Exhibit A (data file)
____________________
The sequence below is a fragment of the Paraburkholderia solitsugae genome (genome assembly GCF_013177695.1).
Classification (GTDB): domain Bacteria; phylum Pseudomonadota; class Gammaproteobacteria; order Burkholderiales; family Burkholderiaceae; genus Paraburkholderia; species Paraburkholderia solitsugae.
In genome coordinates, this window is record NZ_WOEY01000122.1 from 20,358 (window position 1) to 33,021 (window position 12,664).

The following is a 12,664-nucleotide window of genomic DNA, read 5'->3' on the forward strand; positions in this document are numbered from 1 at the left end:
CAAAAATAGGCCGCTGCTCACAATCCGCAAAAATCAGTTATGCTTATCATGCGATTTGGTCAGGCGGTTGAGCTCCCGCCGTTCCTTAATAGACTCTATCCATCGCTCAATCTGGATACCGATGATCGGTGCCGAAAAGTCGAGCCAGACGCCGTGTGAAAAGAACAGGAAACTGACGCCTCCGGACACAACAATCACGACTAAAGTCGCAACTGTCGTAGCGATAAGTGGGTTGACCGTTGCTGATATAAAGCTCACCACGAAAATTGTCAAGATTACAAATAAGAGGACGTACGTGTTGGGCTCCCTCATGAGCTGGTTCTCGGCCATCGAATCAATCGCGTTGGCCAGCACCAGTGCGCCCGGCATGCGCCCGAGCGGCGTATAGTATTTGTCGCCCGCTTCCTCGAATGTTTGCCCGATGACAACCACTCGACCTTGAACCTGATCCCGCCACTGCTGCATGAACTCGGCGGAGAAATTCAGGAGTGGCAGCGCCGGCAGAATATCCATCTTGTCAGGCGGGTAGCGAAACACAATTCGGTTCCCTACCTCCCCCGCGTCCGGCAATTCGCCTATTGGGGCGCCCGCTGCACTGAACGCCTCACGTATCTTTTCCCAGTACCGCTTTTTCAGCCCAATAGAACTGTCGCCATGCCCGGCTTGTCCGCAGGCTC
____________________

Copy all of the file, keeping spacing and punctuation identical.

The sequence below is a fragment of the Paraburkholderia solitsugae genome (genome assembly GCF_013177695.1).
Classification (GTDB): domain Bacteria; phylum Pseudomonadota; class Gammaproteobacteria; order Burkholderiales; family Burkholderiaceae; genus Paraburkholderia; species Paraburkholderia solitsugae.
In genome coordinates, this window is record NZ_WOEY01000122.1 from 20,358 (window position 1) to 33,021 (window position 12,664).

The following is a 12,664-nucleotide window of genomic DNA, read 5'->3' on the forward strand; positions in this document are numbered from 1 at the left end:
CAAAAATAGGCCGCTGCTCACAATCCGCAAAAATCAGTTATGCTTATCATGCGATTTGGTCAGGCGGTTGAGCTCCCGCCGTTCCTTAATAGACTCTATCCATCGCTCAATCTGGATACCGATGATCGGTGCCGAAAAGTCGAGCCAGACGCCGTGTGAAAAGAACAGGAAACTGACGCCTCCGGACACAACAATCACGACTAAAGTCGCAACTGTCGTAGCGATAAGTGGGTTGACCGTTGCTGATATAAAGCTCACCACGAAAATTGTCAAGATTACAAATAAGAGGACGTACGTGTTGGGCTCCCTCATGAGCTGGTTCTCGGCCATCGAATCAATCGCGTTGGCCAGCACCAGTGCGCCCGGCATGCGCCCGAGCGGCGTATAGTATTTGTCGCCCGCTTCCTCGAATGTTTGCCCGATGACAACCACTCGACCTTGAACCTGATCCCGCCACTGCTGCATGAACTCGGCGGAGAAATTCAGGAGTGGCAGCGCCGGCAGAATATCCATCTTGTCAGGCGGGTAGCGAAACACAATTCGGTTCCCTACCTCCCCCGCGTCCGGCAATTCGCCTATTGGGGCGCCCGCTGCACTGAACGCCTCACGTATCTTTTCCCAGTACCGCTTTTTCAGCCCAATAGAACTGTCGCCATGCCCGGCTTGTCCGCAGGCTC